Some peer reviews evidently are tempted to ask authors to cite their work, perhaps as a way to boost their own influence. But a recent episode at the journal Bioinformatics suggests, the risk can outweigh the reward.
A journal that retracted three papers earlier this year because of concerns that one of the authors had asked conference presenters to cite them has republished the articles, saying that it has “inconclusive evidence of improper behavior.”
In February, we reported that the Journal of Vibroengineering had retracted three papers by Magd Abdel Wahab, of Ghent University in Belgium. Wahab had chaired a recent conference, and as we reported then, almost three-quarters of papers that cited Wahab’s three papers originated from the conference. Journal editor Minvydas Ragulskis told us that was “large enough to assume a high probability for citation manipulation.”
At the time, Wahab told us the papers would be republished. And it turns that they were, not long after our original post. There is no explanation on thepapersthemselves, just a “Republished Paper” in front of the three titles, and an editorial note that is not linked, as best we can tell, from any of the papers.
Last year, the soil science community was rocked by reports that an editor, Artemi Cerdà, was accused of citation stacking — asking authors to cite particular papers — boosting his profile, and that of journals where he worked. (Cerdà has denied the allegations.) The case had some major fallout: Cerdàresigned from two journals and the editorial board of Geoderma, additional editors resigned from their posts, and a university launched an investigation. In the midst of the mess, a group of early career scientists in the field released an open letter, urging the leaders of the community “to establish a clear road map as to how this crisis will be handled and which actions will be taken to avoid future misconducts.” Today, Jan Willem van Groenigen, Chair of the Editors in Chief of Geoderma, along with other editors at the journal, published a response to those letter-writers — including a list of the 13 papers that added 83 citations the journal has deemed “unwarranted.” The editorial includes a list of “actions we have taken to prevent citation stacking from recurring and to further strengthen the transparency of the review process” — including monitoring editors and showing authors how to report suspicious conduct.
Although the reason for the retractions may sound odd, the editor, Minvydas Ragulskis, told Retraction Watch he was concerned an author had engaged in citation manipulation. Specifically, Ragulskis explained that the majority of the citations came from papers at a 2017 conference on which one of the authors, Magd Abdel Wahab, was chair—raising suspicion that he had asked conference presenters to cite his work.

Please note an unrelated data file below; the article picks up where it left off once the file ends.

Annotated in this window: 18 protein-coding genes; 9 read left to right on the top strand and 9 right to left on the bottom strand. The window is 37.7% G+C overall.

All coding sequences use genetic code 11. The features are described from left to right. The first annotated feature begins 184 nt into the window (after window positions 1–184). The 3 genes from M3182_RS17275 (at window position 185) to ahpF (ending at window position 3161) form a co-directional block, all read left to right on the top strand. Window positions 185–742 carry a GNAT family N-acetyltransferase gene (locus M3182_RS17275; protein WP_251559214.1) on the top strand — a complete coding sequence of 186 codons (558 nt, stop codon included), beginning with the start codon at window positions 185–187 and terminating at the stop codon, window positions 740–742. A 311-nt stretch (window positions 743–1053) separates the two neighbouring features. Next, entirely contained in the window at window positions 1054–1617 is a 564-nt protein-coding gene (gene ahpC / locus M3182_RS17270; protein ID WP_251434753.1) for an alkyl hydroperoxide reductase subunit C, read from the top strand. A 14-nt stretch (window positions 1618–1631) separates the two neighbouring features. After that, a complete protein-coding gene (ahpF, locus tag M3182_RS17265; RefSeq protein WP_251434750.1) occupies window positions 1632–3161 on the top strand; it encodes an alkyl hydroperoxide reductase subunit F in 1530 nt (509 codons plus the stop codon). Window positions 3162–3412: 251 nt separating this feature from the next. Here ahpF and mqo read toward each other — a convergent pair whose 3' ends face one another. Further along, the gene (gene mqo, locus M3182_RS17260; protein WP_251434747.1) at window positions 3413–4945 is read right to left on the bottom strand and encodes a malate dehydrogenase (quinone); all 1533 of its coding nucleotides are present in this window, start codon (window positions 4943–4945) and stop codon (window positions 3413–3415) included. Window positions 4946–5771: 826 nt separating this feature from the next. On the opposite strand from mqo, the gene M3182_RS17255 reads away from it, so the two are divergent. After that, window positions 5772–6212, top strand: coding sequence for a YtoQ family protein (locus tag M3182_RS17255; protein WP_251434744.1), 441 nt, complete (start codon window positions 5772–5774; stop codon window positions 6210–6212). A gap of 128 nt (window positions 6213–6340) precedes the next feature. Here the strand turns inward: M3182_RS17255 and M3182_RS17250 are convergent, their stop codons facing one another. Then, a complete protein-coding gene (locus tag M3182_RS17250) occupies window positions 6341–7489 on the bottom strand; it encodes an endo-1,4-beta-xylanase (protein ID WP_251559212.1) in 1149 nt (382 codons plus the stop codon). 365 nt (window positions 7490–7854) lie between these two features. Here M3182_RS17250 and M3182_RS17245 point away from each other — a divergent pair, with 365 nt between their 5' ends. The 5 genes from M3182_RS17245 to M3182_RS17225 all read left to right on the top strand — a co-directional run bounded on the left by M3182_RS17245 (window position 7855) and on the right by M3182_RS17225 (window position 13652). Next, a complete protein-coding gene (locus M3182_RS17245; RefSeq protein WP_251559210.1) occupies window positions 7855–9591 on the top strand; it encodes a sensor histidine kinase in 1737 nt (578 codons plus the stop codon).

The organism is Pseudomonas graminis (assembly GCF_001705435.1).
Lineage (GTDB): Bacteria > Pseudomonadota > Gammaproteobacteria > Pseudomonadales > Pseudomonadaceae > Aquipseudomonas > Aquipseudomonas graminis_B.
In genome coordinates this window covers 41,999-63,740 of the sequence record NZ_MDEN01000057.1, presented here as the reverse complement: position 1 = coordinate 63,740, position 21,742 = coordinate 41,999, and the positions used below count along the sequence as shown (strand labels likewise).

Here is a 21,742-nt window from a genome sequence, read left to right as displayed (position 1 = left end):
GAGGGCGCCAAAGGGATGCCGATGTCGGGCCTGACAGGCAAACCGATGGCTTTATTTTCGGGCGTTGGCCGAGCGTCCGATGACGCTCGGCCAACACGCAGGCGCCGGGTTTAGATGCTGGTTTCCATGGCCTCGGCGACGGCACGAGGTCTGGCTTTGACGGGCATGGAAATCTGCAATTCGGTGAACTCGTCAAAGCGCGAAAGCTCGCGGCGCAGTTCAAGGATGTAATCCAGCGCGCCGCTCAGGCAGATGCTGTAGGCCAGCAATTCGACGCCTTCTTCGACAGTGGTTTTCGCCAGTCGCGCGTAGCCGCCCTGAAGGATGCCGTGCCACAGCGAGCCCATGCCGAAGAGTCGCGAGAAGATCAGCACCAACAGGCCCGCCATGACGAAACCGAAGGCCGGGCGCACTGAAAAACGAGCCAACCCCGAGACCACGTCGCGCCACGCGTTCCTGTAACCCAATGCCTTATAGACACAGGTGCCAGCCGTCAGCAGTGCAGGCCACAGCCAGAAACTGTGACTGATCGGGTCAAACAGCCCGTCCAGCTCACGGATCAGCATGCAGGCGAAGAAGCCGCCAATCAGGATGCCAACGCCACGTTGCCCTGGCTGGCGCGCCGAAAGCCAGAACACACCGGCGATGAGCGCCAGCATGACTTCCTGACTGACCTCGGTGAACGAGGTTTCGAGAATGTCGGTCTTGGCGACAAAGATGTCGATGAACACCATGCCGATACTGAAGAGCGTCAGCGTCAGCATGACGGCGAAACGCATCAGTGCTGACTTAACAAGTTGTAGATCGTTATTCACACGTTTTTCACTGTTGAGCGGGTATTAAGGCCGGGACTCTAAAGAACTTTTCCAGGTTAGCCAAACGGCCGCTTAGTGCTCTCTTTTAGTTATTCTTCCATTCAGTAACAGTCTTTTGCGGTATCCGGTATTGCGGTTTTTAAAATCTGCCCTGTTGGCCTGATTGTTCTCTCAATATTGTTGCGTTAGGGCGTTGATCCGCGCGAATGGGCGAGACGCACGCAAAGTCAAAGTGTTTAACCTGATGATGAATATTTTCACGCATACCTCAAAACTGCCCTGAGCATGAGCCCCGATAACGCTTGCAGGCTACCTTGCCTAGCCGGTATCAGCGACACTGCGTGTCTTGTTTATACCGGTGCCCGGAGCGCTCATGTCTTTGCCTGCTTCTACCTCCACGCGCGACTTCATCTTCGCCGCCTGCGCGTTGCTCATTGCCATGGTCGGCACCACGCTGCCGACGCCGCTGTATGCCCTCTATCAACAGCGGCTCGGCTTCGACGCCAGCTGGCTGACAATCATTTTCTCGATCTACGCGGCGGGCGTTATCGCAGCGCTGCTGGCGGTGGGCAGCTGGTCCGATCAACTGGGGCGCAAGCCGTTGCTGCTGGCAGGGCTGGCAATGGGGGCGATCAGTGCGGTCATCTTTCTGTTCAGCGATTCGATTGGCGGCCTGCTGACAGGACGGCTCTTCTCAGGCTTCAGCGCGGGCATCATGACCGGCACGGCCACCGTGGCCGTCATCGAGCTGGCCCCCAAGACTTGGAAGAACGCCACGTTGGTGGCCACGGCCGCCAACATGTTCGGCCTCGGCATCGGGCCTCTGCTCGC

Almost three-quarters of papers that cited Wahab’s work originated from the conference, which “is large enough to assume a high probability for citation manipulation,” Ragulskis said. (Wahab, Professor and Chair of Applied Mechanics at Ghent University in Belgium, was not a co-author on the conference papers that cited his work.)
A university in Malaysia has instructed its engineering faculty to cite at least three papers by their colleagues; the more citations a university accrues, the better its ranking in many international surveys. We obtained the original notice, dated August 3 and released by the University of Malaya, and translated it via One Hour Translation. Our English version says:
Pereira — based at Mykolas Romeris University in Lithuania — has co-authored multiple papers with Artemi Cerdà of the University of Valencia in Spain, who stepped down as editor-in-chief of the journal earlier this year.
Last month, a publisher announced that one of its editors had resigned, following accusations he’d asked authors to cite particular papers, boosting his profile and that of journals where he worked. The publisher declined to name the editor. But when an anonymous report began circulating about the incident, the publisher named the researcher: Artemi Cerdà, based at the Universitat de València.
We spoke with Cerdà, who asserted repeatedly that he had not forced authors to add citations to their papers, and was being unfairly accused by journals who had to explain why their impact factors had risen dramatically:
An earth science journal has asked an editor to resign after it was revealed he had been manipulating citations at multiple journals.
Artemi Cerdà had already agreed to step down temporarily from Land Degradation & Development after the publisher, Wiley, was alerted that Cerdà had resigned from other journals for citation manipulation. In a new statement, the journal announces that Cerdà’s resignation has become permanent.
The fallout from an investigation into alleged citation-boosting at several journals that we first reported on two weeks ago has widened, leading to the resignation of the executive editor of one of the journals, and an investigation at a university in The Netherlands.
On February 13, the European Geosciences Union (EGU) announced that an editor at two of its journals had resigned following an investigation by the EGU and its publishing arm, Copernicus, into citation-boosting. They declined to name the editor in question. Last week, we reported that the editor in chief of a Wiley journal, Land Degradation & Development, has temporarily stepped down while the journal investigated similar concerns about why the journal’s impact factor had jumped dramatically recently.